Last Friday (August 2nd), as Hungary was in the grip of a near-40 degree heatwave, the mayor of the Hungarian town of Ózd issued an order to reduce or cease water pressure to more than eighty roadside pumps. Mayor Pál Fürjes claimed it was too expensive to continue to supply water to the pumps.
His decision affected several hundred families and, in particular, a number of poor neighbourhoods with a large population of Roma people. Hundreds of people were forced to queue in extremely hot conditions to collect water from pumps that were still delivering barely a trickle of water.
European and international pressure followed as the mayor’s decision was picked up by media organisations. Facing the prospect of large demonstrations, the government ordered the city to restore water supplies. The European Public Services Union (EPSU) said “Having access to safe and clean drinking water and sanitation services should not depend on how much money you have or in which neighbourhood you live.”
Mayor Fürjes actions raises all manner of other questions about attitudes to race, immigration and the treatment of poor and displaced minorities all across Europe, as attitudes harden while EU economies continue to struggle. It also exposes how vulnerable communities are when access to water is restricted or denied. Water and sanitation are essential to the maintenance of health and well being. Creating safe and sustainable sources of water is one of the primary challenges for communities in the developing world. European countries have, for the most part, excellent water infrastructure. Some, including Ireland’s, need investment in order to upgrade and meet the demands of a growing population. But we need to ensure that ownership of water systems are retained by the people, and not be allowed to drift into private hands.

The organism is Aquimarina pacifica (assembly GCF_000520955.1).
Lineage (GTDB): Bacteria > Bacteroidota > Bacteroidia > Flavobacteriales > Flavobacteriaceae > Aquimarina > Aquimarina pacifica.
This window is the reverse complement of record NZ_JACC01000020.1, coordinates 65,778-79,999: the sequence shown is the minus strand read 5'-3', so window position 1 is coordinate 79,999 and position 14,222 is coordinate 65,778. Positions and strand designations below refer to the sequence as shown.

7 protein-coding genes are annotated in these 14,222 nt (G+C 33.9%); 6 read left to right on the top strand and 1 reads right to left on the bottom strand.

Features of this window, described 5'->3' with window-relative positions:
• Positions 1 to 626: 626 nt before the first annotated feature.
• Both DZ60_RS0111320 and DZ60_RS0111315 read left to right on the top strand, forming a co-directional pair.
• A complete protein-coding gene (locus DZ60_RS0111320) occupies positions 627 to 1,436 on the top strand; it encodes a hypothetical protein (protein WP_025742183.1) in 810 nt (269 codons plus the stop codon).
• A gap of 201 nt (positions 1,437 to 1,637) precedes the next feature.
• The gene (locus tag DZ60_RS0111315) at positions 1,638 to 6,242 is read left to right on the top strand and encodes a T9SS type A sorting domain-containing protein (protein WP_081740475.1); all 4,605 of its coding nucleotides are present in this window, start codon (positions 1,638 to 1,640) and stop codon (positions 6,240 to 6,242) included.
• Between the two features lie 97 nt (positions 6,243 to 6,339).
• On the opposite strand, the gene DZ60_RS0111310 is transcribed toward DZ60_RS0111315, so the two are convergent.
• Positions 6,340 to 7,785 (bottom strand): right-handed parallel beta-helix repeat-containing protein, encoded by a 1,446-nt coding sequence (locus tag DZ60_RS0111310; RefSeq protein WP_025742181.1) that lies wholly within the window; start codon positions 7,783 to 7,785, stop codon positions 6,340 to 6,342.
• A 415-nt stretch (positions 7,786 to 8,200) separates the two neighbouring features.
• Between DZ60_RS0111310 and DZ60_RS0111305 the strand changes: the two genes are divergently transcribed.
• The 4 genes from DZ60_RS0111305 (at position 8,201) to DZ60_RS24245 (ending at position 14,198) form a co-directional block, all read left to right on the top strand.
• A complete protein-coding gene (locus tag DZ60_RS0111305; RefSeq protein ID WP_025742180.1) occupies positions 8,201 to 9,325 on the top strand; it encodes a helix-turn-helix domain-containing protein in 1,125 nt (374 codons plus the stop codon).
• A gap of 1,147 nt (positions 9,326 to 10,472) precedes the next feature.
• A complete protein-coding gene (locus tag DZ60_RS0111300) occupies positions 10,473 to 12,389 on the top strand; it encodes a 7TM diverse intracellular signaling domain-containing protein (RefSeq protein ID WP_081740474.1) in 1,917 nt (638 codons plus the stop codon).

EPSU has highlighted the recent situation in Hungary to emphasise the importance of the European Citizens Initiative Right to Water (ECI) and its demand that the European Commission take steps to guarantee citizens safe and clean drinking water in accordance with UN obligations.
The right to water campaign has been successful in getting its message across as more than 1.5 million people have supported the call to sign the petition.
IMPACT is appealing to members, their friends and families to add their name to this important human rights initiative. The signatures will be submitted on September 9th, so there are just a couple of weeks remaining. Please sign the petition (just click the ‘Support’ button in top left hand corner and follow the steps) if you haven’t already done so.
For more information on the campaign please go to: right2water.eu
The demands of the European Citizens Initiative ‘Right to Water’:
- The EU institutions and Member States be obliged to ensure that all inhabitants enjoy the right to water and sanitation.
- Water supply and management of water resources not be subject to ‘internal market rules’ and that water services are excluded from liberalisation.
- The EU increases its efforts to achieve universal access to water and sanitation.